Winners lost when gay marriage bill failed

March 18, 2011
  • Rowland

If there weren't any wild celebrations or wild gnashing of teeth following the defeat of same-sex marriage legislation in Annapolis this session, it's because everyone knows the battle is over — and the winners lost.

Five years from now, gay marriage will be recognized in Maryland. Ten years from now, it will be recognized in a majority of the states. Fifty years from now, it will be recognized everywhere but Mississippi.

Unless, of course, there is a Supreme Court decision outlawing gay-marriage bans, as there was in 1967 outlawing bans against interracial marriage. Sometimes, states need a nudge to keep up with society.

Today, you will still find pockets of people who think the Supreme Court was wrong 44 years ago to allow blacks and whites to marry, and they might be some of the same ones, or maybe their children, who have moved on to oppose gay marriage today.

They do not do themselves proud. Nothing benefited the gay-marriage cause in Annapolis this year more than the people who spoke against it. Lawmakers didn't want to be associated with that type of obnoxious hatred, and at least one switched sides because of it, voting in favor of gay marriage.

In the end, those opposed to gay marriage have a very simple and indefensible position: My religion should trump your rights as an American; my beliefs are more important than your pursuit of happiness.

That's an argument that is on the wrong side of justice and is on the wrong side of history. The sooner we all figure it out, the sooner we will move on and stop causing pain to so many human beings for no good reason.

Imagine that the person you love most in this world is lying in a hospital bed dying. To the disgrace of this county, our resident lawmakers would look you in the eye and say, sorry, you have no right to sit by your loved one's side in his final moments. You have no right to comfort him and no right to say goodbye. You just have to stand by yourself in the lobby. Because my beliefs are more important than your rights.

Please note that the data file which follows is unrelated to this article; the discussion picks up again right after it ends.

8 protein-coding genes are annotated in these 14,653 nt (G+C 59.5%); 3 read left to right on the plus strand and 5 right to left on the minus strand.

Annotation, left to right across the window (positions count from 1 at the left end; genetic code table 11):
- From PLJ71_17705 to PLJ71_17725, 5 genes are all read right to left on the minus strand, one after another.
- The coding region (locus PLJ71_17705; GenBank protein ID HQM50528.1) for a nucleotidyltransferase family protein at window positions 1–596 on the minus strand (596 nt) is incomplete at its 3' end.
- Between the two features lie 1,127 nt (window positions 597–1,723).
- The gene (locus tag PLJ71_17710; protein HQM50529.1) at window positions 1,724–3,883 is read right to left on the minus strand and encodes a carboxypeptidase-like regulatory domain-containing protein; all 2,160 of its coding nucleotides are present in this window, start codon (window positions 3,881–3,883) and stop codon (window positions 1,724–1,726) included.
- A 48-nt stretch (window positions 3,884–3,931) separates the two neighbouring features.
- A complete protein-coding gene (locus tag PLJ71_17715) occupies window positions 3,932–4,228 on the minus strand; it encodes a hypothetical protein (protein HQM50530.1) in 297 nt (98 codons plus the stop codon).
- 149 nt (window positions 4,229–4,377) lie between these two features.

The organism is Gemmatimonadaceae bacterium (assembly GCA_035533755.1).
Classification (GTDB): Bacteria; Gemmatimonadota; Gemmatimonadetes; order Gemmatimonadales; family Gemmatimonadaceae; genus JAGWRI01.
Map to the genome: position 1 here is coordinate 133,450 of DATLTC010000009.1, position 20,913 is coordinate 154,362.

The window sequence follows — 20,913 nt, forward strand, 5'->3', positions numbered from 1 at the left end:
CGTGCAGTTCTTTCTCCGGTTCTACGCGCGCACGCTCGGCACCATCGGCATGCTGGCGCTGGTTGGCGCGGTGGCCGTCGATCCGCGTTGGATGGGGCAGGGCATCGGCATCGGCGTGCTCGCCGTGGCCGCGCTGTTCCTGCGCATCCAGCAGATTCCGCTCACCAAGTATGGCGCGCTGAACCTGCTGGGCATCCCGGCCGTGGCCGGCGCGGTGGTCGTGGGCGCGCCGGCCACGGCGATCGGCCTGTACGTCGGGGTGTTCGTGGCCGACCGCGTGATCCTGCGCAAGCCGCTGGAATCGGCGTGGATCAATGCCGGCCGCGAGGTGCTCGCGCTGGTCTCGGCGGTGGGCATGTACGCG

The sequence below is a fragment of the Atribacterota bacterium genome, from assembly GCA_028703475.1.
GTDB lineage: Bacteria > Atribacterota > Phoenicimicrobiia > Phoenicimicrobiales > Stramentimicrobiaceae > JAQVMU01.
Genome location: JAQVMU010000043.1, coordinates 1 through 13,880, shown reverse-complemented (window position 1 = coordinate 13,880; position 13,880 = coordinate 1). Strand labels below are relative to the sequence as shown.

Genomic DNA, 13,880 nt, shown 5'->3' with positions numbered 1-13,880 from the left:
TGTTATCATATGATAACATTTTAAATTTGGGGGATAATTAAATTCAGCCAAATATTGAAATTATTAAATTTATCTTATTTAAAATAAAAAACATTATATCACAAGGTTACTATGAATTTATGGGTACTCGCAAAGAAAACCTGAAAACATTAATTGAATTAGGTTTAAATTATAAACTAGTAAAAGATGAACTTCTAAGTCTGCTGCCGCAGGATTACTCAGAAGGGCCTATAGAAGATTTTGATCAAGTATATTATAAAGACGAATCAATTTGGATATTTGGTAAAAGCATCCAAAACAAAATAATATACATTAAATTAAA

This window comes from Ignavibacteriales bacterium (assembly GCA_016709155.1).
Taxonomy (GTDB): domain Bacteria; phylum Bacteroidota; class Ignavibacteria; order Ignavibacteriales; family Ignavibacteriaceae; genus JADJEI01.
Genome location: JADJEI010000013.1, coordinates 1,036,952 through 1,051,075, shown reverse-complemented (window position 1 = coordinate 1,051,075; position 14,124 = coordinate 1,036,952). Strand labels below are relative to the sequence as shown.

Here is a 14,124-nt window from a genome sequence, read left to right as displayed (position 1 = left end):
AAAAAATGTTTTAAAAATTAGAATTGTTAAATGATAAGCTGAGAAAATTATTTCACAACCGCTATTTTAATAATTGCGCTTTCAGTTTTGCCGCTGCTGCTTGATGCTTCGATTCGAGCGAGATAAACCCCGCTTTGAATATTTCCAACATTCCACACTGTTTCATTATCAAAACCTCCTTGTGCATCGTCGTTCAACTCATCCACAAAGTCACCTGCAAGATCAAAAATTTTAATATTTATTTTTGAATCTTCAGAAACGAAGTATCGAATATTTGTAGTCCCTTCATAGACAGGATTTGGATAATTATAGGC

It would take a pretty small man to make that argument, but then our delegation is populated with small men.

For those who have ever been troubled by the question of why there needs to be a firewall between government and religion, this is it. Religion and beliefs, given an opening, have a way of running roughshod over people in general and minorities in particular. For those who doubt, a quick review of the Salem witch trials might be in order.

And this is a firewall, of course, that cuts both ways. Because government, given an opening, has a way of running roughshod over religion. Those who doubt need only revisit the Third Reich.

There is a cautionary tale here, too, for people, from the president on down, who belittle those who carry guns and believe in Jesus. That, too, is a protected right and a protected and cherished way of life.

In America, we have a lot of freedoms; the freedom to tell other people how to think isn't one of them. The paradox is that some of the people who portend to cherish our freedoms and rights the most are the first to want to tell other people how they should think and act.

Freedom, for them, is a one-way street.

It would be beneficial if the message that came out of the gay marriage debate were bigger than gay marriage itself, and extended in two directions instead of one.

That message would be this: There are other lifestyles in this nation other than our own. Many others. And we, ourselves, do not have exclusivity on the correct way to live. We do what's best for us, believe what's best for us and live in the way that works best for us.

But just because it's our way doesn't make it the right way for everyone. And we should respect the rights and beliefs of others, just as we would ask that our rights and beliefs be respected.

We are free to believe gay marriage is wrong. We are free to believe a proliferation of guns is wrong. We are free to speak our minds on these issues, write letters and engage in public debate.

But we are not free to dictate. We are not free to force our beliefs and our way of living onto others. Because that's when we stop being America and start being something infinitely less desirable.

Tim Rowland is a Herald-Mail columnist. Reach him by e-mail at

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